GOP candidates march, and munch, for votes

Politics and pork -- and a little chicken, too -- followed the 17th annual Dacula Memorial Day Parade on Monday, and four GOP gubernatorial hopefuls threw in some rhetorical red meat.

Slotted amid cheerleaders, military veterans and the occasional random parade entrant, Republicans John Oxendine, Karen Handel, Nathan Deal and Eric Johnson shook hands and passed out stickers along Hebron Road in the growing Gwinnett County town. A dozen candidates for other offices were on hand, too, as the parade wound past historic store fronts. But the candidates saved the heavy politicking for a post-parade barbecue sponsored by the Gwinnett County GOP.

Only Republicans worked the parade in Dacula, but the Democratic gubernatorial hopefuls were largely active as well. Attorney General Thurbert Baker planned to attend a Memorial Day evening event at Stone Mountain and former Georgia National Guard Adjutant Gen. David Poythress crisscrossed wide swaths of south Georgia at event after event.

House Minority Leader DuBose Porter took his father, a World War II veteran, to an event on Sunday at the Carl Vinson VA Medical Center in his hometown of Dublin. Former Gov. Roy Barnes to paid his respects at Marietta National Ceremony.

As the Gwinnett GOP crowd gathered in the cafeteria of Dacula High School, where barbecue was trucked in from Williamson Bros. in Cobb County, Oxendine, the state's insurance commissioner, worked the crowd alone. But he admitted it was unlikely many people at the barbecue were undecided.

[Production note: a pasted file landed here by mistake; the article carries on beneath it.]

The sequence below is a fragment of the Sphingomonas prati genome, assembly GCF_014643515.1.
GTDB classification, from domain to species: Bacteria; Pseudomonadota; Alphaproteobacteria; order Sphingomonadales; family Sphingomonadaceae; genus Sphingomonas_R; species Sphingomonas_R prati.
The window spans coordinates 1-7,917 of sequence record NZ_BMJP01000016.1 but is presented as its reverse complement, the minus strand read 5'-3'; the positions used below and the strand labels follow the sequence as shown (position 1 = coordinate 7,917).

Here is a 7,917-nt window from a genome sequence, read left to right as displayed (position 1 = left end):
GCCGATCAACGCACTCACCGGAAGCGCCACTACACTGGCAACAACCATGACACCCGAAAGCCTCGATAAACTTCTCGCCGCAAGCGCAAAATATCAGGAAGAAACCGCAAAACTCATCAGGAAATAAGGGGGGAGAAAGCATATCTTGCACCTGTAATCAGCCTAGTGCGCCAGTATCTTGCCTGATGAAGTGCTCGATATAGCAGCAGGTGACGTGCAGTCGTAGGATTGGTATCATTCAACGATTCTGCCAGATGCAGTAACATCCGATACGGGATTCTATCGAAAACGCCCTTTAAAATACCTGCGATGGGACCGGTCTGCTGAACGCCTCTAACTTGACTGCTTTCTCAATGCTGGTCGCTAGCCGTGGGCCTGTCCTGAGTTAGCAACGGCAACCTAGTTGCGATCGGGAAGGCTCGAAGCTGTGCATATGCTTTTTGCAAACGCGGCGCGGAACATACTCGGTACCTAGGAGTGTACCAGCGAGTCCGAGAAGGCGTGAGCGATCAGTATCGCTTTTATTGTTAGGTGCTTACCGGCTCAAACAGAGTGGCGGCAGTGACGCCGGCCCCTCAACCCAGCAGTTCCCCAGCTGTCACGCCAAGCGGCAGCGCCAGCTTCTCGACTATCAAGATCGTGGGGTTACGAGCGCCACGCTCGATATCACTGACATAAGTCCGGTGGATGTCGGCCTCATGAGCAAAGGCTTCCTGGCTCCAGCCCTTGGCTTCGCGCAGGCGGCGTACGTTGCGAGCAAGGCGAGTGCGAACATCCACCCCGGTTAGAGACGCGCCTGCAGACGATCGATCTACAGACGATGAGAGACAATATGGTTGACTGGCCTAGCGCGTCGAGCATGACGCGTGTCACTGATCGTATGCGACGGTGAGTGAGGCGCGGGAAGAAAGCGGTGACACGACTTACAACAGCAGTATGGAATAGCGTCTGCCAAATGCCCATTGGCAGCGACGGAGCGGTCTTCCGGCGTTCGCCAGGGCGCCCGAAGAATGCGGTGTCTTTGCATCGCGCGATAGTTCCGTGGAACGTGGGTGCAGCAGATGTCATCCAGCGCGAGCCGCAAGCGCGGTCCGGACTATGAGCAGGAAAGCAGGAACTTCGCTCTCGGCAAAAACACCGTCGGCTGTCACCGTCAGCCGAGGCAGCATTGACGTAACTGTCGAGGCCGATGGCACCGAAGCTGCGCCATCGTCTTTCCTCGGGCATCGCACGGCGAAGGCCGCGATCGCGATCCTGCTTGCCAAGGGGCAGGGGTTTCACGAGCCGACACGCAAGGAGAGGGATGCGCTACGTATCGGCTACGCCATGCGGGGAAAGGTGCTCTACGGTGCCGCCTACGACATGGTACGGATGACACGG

"All the uncommitted voters were at the parade," Oxendine said. "The folks that will be here have largely made up their mind. They've been engaged for months and months."

Oxendine seemed to have a point as hardly a soul in the cafeteria lacked a campaign sticker, whether in the gubernatorial race or for one of the many candidates there running for attorney general, Congress, insurance commissioner or any other down-ballot spot.

Not everybody fell in that box, however. Aaron Brinkman, 25, and Amanda Lomax, 26, both of Snellville, sported stickers for agriculture commissioner hopeful Gary Black but said they have yet to choose a candidate for governor.

"I'm hoping to get to know some of the candidates today," Brinkman said. "I tend to vote Republican and I typically agree with their positions. As far as deciding between the candidates, I'd like to see them speak and get some idea  of where they're coming from."

Lomax had the same desire. "I want a candidate who has had a leadership role. A lot of voters are voting straight party ticket and they don't get to know their positions."

But if Lomax and Brinkman were hoping for details from the candidates, they were likely disappointed Monday. Handel, Oxendine and Johnson gave largely biographical speeches with some choice talking points on issues. Lower taxes, new jobs, better schools -- all three hit the standard high points in their remarks. Handel promised reform of the state tax code. Oxendine called for the state to adopt the Fair Tax. Johnson promised lower tax rates.

Handel said she'll challenge the status quo.

"It is not about sponsoring legislation," she said. "It's not about voting ‘yes' or ‘no' on legislation and it's not about pithy one-liners. Governors must hang around to do the heavy lifting and deliver results on your behalf."

But all three also focused choice words on Barnes, the former Democratic governor who is the front-runner to be his party's nominee again this year.

"I don’t want to beat a dead horse," Johnson said. "I want to revive it and beat it again."